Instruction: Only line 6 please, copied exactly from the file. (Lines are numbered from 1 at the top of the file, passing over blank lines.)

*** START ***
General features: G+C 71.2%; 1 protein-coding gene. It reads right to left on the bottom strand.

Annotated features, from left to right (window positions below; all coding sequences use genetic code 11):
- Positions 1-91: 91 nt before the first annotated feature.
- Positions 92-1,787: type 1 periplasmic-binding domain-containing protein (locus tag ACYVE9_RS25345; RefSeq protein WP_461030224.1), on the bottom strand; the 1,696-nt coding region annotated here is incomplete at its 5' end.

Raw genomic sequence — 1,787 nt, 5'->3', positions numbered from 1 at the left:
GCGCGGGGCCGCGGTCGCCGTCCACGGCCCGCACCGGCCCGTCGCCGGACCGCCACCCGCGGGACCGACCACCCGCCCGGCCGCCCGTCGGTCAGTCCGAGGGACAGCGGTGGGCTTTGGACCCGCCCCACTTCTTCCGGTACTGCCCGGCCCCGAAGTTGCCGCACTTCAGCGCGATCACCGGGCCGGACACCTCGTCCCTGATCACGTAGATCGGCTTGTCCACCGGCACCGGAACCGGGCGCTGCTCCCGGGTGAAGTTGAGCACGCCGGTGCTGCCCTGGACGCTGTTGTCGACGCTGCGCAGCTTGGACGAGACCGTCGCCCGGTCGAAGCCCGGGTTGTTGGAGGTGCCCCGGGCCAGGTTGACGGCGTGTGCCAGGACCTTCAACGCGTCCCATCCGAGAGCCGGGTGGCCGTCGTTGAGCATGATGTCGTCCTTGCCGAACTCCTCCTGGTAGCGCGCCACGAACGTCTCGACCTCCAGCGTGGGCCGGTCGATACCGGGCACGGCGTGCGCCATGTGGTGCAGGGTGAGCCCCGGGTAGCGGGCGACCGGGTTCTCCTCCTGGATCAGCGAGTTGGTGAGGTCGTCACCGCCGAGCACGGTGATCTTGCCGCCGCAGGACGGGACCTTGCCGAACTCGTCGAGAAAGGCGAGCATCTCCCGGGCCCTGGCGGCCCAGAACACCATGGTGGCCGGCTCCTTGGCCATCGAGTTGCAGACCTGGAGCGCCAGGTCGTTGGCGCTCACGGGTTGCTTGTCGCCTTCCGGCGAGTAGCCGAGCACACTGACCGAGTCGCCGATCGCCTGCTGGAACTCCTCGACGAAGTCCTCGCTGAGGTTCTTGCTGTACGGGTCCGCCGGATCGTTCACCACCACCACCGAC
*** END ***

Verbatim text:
GCGCGGGGCCGCGGTCGCCGTCCACGGCCCGCACCGGCCCGTCGCCGGACCGCCACCCGCGGGACCGACCACCCGCCCGGCCGCCCGTCGGTCAGTCCGAGGGACAGCGGTGGGCTTTGGACCCGCCCCACTTCTTCCGGTACTGCCCGGCCCCGAAGTTGCCGCACTTCAGCGCGATCACCGGGCCGGACACCTCGTCCCTGATCACGTAGATCGGCTTGTCCACCGGCACCGGAACCGGGCGCTGCTCCCGGGTGAAGTTGAGCACGCCGGTGCTGCCCTGGACGCTGTTGTCGACGCTGCGCAGCTTGGACGAGACCGTCGCCCGGTCGAAGCCCGGGTTGTTGGAGGTGCCCCGGGCCAGGTTGACGGCGTGTGCCAGGACCTTCAACGCGTCCCATCCGAGAGCCGGGTGGCCGTCGTTGAGCATGATGTCGTCCTTGCCGAACTCCTCCTGGTAGCGCGCCACGAACGTCTCGACCTCCAGCGTGGGCCGGTCGATACCGGGCACGGCGTGCGCCATGTGGTGCAGGGTGAGCCCCGGGTAGCGGGCGACCGGGTTCTCCTCCTGGATCAGCGAGTTGGTGAGGTCGTCACCGCCGAGCACGGTGATCTTGCCGCCGCAGGACGGGACCTTGCCGAACTCGTCGAGAAAGGCGAGCATCTCCCGGGCCCTGGCGGCCCAGAACACCATGGTGGCCGGCTCCTTGGCCATCGAGTTGCAGACCTGGAGCGCCAGGTCGTTGGCGCTCACGGGTTGCTTGTCGCCTTCCGGCGAGTAGCCGAGCACACTGACCGAGTCGCCGATCGCCTGCTGGAACTCCTCGACGAAGTCCTCGCTGAGGTTCTTGCTGTACGGGTCCGCCGGATCGTTCACCACCACCACCGAC